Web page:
Health Check: JWU launches physician assistant program
Johnson and Wales University is the first in Rhode Island to offer a physician assistant program, and classes began this week.
Just south of the main campus in downtown Providence in the former Jewelry District is the new Johnson and Wales University Center for Physician Assistant Studies.
It was a long time coming.
"I was native Rhode Islander and someone who had to go out of state to get training. I thought it would be great to have the program in Rhode Island," said Dr. George Bottomley, the center's director.
Especially when you consider physician assistants are becoming more and more in demand.
"The Bureau of Labor Statistics has us growing in the next several years at about a 30 percent growth rate," Bottomley said.
Twenty-four inaugural students at the new center for PA studies should be ready to enter that field in two years.
"They get breaks here and there to come up for air, but they are a hard-working, dedicated passionate group of students who are really looking forward to taking care of patients," Bottomley said.
The new facility features a lecture hall equipped with global teleconferencing capabilities, and a clinical skills lab complete with exam room beds. The gross anatomy lab has moveable computers and e-study guides at each station.
Each of the students has a special reason for being in this program. Reilly Loomis graduated from the University of Rhode Island.
"I studied exercise science," Loomis said. "And I began shadowing PAs in a hospital I was volunteering in and fell in love with the profession."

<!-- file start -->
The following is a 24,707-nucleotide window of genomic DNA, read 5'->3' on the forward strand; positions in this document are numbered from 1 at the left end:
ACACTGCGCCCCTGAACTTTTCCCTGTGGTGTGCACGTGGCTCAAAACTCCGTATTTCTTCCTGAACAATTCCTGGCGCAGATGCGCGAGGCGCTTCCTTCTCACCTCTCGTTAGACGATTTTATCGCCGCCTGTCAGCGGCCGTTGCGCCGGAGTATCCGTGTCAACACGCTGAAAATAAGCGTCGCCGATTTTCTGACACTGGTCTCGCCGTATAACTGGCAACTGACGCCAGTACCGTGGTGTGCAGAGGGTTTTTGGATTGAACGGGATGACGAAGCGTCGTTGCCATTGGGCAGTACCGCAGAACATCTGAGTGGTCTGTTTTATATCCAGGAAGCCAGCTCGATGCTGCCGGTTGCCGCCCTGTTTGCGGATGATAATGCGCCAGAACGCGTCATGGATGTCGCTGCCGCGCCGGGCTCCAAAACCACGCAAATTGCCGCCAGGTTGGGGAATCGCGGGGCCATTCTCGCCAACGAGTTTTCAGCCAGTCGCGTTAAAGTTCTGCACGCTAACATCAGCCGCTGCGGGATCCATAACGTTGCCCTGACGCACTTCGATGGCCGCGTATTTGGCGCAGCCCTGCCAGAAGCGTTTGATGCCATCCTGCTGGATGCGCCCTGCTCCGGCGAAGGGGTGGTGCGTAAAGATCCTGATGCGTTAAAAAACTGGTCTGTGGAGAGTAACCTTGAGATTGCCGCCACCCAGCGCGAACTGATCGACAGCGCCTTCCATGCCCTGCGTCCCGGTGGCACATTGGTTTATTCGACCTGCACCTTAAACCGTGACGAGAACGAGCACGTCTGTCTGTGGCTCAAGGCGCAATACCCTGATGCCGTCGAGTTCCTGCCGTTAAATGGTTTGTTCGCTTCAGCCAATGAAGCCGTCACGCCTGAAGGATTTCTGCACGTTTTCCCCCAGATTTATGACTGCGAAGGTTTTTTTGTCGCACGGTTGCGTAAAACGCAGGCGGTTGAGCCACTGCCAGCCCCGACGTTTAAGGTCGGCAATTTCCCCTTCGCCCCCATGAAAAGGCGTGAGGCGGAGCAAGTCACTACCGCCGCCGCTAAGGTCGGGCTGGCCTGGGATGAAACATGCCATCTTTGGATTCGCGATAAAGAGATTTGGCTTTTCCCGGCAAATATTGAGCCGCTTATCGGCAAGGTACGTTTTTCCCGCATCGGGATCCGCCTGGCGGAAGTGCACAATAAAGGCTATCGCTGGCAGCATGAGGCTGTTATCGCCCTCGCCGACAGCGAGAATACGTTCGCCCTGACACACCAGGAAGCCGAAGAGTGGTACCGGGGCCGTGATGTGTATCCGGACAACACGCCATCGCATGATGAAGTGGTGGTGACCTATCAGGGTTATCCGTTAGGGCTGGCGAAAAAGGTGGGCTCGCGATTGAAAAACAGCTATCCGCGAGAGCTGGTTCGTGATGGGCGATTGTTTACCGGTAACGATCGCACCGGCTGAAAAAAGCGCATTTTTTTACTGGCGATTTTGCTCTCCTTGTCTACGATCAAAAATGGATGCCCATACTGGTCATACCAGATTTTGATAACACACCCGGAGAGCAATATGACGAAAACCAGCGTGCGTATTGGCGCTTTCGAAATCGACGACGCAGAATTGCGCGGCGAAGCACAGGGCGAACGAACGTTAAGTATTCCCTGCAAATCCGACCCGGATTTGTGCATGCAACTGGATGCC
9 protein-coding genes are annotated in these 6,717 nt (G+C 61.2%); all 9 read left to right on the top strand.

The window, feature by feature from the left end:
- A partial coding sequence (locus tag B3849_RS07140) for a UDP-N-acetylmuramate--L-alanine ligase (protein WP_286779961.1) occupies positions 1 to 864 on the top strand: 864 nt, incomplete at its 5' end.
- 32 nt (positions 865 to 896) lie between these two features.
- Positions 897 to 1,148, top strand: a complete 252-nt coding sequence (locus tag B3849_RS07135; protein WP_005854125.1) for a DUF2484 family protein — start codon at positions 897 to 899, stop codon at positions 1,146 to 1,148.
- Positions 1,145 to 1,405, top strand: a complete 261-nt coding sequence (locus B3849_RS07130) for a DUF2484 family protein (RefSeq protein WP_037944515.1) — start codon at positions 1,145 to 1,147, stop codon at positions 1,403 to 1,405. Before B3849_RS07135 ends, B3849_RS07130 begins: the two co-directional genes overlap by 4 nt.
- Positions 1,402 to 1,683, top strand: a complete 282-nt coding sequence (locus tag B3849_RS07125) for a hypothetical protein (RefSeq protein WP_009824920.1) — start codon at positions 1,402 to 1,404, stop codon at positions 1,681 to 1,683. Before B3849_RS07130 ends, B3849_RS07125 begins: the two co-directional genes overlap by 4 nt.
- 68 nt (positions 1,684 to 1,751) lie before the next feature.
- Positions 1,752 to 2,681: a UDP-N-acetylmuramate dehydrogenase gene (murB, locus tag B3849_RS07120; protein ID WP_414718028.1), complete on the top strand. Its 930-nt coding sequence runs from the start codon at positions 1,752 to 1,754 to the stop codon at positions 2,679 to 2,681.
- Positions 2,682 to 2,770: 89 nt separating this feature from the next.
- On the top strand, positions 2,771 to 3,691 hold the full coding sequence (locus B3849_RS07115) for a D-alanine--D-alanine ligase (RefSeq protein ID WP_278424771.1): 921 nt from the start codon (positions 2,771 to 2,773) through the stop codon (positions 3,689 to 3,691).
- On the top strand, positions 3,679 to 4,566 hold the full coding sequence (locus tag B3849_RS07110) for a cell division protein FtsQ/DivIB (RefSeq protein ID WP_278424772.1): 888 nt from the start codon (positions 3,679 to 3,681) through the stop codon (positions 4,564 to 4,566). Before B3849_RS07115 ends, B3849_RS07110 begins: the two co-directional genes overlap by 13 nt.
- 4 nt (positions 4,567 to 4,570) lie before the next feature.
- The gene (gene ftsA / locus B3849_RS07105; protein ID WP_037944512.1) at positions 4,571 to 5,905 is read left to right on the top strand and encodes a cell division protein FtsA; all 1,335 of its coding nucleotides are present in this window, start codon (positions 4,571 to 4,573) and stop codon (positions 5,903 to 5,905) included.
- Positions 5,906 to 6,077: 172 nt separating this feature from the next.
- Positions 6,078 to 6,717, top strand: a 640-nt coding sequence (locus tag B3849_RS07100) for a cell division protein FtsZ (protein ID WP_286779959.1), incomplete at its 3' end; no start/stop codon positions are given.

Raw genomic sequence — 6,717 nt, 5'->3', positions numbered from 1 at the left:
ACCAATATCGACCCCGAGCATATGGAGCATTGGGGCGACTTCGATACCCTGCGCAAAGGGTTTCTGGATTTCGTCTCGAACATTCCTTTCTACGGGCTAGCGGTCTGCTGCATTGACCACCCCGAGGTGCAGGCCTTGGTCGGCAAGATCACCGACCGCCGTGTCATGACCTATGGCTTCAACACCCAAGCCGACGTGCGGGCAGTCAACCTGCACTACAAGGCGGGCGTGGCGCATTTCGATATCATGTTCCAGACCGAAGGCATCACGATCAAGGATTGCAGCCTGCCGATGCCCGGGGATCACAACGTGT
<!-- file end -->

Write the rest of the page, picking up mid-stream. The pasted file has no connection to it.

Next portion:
Alyssa Curtis is from Utah.
"When I was in high school I tore my ACL and had a really extensive experience with an orthopedic surgeon and his PA, and the PA was phenomenal. So, it was that experience that made me want to go into this field," Curtis said.
The school is especially attractive to applicants because of what it has to offer.
"I felt it was a great opportunity, especially with this first class, to have a very personal learning environment with only 24 students but also have the resources of larger institutions like Brown nearby," Loomis said.
Collaborations are an integral part of learning.
"Food is medicine, and we're going to be collaborating with our culinary partners in the culinary school to incorporate that in to the PA program as well. It's a huge part of primary care, preventive medicine," Bottomley said.
There also will be collaborations with the Rhode Island medical community.
"Lifespan, Care New England, South County Hospital, Blackstone Valley Community Health Center, Anchor Medical," Bottomley said.
Bottomley expressed one goal.
"If we can train them in Rhode Island, we think they'll stay in Rhode Island to practice," Bottomley said.
Physician assistants work under the supervision of a doctor, but have the same scope of practice. They can write prescriptions, perform physicals, diagnose and develop treatment plans.
Bryant University is in the process of starting a physician assistant program.